By Kate Clinton on June 28, 2011

Congratulations to all who worked so hard and so long to bring Marriage Equality to the empiric state: those who stood vigil in Albany, those who lobbied the halls, those who changed their minds, those who wrote checks, those on whose shoulders this victory stands. I’m still in a NY-pinch-me state of shock.

First, the vote feels like partial redemption from New York’s embarrassing Weinergate. That story didn’t really rate a “-gate” coverage, but photos of Viagra-enhanced penises are much easier to, uh, grasp than the fine points of power shifts in the Mideast or debt- ceiling debates.

That Weiner saga was a dizzying gay-straight reversal. It was such an old-school gay story – salacious details about penile practices, ab shots, video entrapment, tearful denials – and yet it was about a straight guy. Meantime the LGBT people were fully clothed, lobbying, and strategizing for the legitimate right to marry, just like straight people.

A special shout-out to NY’s Governor Andrew Cuomo for his disciplined leadership. Amazing what justice can be accomplished when a leader leads. Of course it is sad that that leadership should be so remarkable. See: “the president is evolving.”

The turning point in the debate came when a pro-forma religious exemption was included in the bill. Anti-gay churches had wanted a guarantee that they could not be forced to host gay marriages in their churches or halls. What a pleasant wedding. Everyone standing around glowering at each other. “I’ll give them wine, but it won’t be the good stuff.”

The surprisingly tepid resistance of the NY Archdiocese was not because the Revs. Dolan or Diaz had better things to do. It is because the Catholic Church does not have a moral leg to stand on. And when some in the church chastised Gov. Cuomo for living in sin with his girlfriend – he can’t remarry because he’s divorced – I think it put some vendetta in the Venn diagrams of voting districts.

In all the follow-up stories, one thing is clear. The most successful strategy for achieving full LGBT justice is still coming out of the closet. In story after story, it was an enraged gay brother, a challenging lesbian daughter, uncles, aunts, neighbors, co-workers, co- state-Senators who were visible and vocal. They changed hearts and minds and finally votes.

And come July, the New York Times is going to have to ad some pages to the Vows section for gay wedding coverage.

If you liked this article by Kate Clinton, a columnist for The Progressive magazine, check out some of her other pieces by clicking here.

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By Wendell Berry

Manifesto: The Mad Farmer Liberation Front

Love the quick profit, the annual raise,
vacation with pay. Want more 
of everything ready made. Be afraid 
to know your neighbors and to die.
And you will have a window in your head.
Not even your future will be a mystery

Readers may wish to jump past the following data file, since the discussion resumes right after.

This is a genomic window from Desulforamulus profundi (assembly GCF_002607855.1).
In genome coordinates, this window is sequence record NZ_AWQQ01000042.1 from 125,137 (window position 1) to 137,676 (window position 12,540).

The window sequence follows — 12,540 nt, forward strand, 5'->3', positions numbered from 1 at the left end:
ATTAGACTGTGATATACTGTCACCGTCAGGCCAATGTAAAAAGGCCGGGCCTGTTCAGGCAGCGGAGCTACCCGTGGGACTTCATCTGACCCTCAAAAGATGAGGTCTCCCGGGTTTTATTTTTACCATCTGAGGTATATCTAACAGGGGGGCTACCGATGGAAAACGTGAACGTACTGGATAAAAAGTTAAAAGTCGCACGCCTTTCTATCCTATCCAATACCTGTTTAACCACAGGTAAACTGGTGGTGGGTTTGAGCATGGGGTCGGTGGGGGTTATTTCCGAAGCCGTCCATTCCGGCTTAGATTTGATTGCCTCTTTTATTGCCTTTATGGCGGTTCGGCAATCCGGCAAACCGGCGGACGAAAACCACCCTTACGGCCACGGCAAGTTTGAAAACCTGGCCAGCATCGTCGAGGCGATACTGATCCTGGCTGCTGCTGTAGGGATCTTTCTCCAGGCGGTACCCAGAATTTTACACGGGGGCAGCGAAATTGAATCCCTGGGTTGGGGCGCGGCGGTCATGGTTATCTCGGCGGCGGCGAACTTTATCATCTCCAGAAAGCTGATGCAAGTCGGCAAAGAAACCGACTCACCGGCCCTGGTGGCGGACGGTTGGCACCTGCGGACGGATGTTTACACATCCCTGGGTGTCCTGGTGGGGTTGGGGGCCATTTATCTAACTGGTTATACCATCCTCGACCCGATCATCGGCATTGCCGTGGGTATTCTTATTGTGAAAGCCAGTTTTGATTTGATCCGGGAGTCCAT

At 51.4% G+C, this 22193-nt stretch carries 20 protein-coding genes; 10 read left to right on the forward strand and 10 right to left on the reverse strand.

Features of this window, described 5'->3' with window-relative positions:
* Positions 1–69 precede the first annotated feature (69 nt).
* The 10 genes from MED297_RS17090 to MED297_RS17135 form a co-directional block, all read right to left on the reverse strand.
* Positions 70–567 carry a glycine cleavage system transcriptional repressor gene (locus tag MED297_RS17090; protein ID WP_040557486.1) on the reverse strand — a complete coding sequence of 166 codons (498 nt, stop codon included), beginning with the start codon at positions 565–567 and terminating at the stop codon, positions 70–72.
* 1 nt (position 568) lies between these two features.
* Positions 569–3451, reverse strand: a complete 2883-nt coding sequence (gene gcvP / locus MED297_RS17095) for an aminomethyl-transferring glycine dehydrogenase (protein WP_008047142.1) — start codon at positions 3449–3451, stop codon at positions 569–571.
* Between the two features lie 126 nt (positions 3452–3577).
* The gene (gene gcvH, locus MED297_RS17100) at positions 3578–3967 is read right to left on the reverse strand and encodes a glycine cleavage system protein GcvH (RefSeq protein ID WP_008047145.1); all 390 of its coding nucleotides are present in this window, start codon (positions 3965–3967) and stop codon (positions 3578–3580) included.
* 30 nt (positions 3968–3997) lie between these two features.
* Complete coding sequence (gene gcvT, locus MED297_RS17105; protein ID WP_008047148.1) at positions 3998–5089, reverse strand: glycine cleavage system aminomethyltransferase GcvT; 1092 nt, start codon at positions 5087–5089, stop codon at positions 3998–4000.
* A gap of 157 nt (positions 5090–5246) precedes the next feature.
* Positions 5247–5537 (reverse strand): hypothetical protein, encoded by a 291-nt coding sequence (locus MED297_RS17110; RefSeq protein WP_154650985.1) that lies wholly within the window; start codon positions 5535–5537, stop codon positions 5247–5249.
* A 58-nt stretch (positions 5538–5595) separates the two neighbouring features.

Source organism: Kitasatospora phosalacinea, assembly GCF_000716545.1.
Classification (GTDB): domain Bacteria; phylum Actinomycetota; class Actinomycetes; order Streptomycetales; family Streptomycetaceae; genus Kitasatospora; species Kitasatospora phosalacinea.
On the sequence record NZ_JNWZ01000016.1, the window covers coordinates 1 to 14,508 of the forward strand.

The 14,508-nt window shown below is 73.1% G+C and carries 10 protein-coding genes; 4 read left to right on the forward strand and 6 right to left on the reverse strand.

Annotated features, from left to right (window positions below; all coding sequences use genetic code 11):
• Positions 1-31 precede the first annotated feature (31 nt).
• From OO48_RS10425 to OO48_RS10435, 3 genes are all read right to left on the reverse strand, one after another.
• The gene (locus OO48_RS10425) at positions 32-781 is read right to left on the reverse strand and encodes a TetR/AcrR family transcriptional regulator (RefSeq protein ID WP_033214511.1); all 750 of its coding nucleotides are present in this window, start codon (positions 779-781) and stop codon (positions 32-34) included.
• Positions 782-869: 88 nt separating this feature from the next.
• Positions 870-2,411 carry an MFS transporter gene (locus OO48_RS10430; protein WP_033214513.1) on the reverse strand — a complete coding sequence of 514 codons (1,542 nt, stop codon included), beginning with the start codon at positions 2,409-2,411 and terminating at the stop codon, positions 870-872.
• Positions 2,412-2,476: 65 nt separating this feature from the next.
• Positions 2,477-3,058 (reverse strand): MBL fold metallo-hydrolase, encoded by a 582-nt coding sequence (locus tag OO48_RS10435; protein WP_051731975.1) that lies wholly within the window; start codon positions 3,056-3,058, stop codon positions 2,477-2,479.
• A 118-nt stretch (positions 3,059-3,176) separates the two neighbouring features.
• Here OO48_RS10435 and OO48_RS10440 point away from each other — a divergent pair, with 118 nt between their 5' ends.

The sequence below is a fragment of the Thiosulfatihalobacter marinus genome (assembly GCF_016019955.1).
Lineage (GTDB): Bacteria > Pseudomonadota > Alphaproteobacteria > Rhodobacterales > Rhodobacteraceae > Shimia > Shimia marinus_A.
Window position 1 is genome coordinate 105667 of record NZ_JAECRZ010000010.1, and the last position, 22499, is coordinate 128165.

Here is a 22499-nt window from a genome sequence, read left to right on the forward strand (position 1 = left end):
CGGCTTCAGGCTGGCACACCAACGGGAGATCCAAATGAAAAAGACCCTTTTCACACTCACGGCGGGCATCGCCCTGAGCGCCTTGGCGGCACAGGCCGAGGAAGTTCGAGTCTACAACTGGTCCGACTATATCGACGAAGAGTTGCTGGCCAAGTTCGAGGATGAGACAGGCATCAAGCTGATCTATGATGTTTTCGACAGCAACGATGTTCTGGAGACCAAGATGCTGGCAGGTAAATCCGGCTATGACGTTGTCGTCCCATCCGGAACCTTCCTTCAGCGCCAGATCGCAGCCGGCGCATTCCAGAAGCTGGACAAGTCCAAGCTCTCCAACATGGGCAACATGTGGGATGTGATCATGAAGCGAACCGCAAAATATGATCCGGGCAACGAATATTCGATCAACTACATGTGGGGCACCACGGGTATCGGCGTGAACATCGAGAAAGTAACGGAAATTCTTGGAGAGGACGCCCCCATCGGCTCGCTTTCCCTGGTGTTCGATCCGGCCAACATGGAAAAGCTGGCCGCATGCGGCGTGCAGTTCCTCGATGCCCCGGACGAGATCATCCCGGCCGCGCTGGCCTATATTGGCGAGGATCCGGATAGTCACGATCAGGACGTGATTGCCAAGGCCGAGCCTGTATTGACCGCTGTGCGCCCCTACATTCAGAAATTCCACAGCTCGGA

any more. Your mind will be punched in a card 
and shut away in a little drawer.
When they want you to buy something 
they will call you. When they want you
to die for profit they will let you know. 
So, friends, every day do something
that won’t compute. Love the Lord. 
Love the world. Work for nothing. 
Take all that you have and be poor.
Love someone who does not deserve it. 
Denounce the government and embrace 
the flag. Hope to live in that free 
republic for which it stands. 
Give your approval to all you cannot
understand. Praise ignorance, for what man 
has not encountered he has not destroyed.
Ask the questions that have no answers. 
Invest in the millennium. Plant sequoias.
Say that your main crop is the forest
that you did not plant,
that you will not live to harvest.


Say that the leaves are harvested 
when they have rotted into the mold.
Call that profit. Prophesy such returns.
Put your faith in the two inches of humus 
that will build under the trees
every thousand years.
Listen to carrion—put your ear
close, and hear the faint chattering
of the songs that are to come. 
Expect the end of the world. Laugh. 
Laughter is immeasurable. Be joyful
though you have considered all the facts. 
So long as women do not go cheap 
for power, please women more than men.
Ask yourself: Will this satisfy 
a woman satisfied to bear a child?
Will this disturb the sleep 
of a woman near to giving birth? 
Go with your love to the fields.
Lie easy in the shade. Rest your head 
in her lap. Swear allegiance 
to what is nighest your thoughts.
As soon as the generals and the politicos 
can predict the motions of your mind, 
lose it. Leave it as a sign 
to mark the false trail, the way 
you didn’t go. Be like the fox 
who makes more tracks than necessary, 
some in the wrong direction.
Practice resurrection.

Wendell Berry is a poet, farmer, and environmentalist in Kentucky. This poem, first published in 1973, is reprinted by permission of the author and appears in his “New Collected Poems” (Counterpoint).

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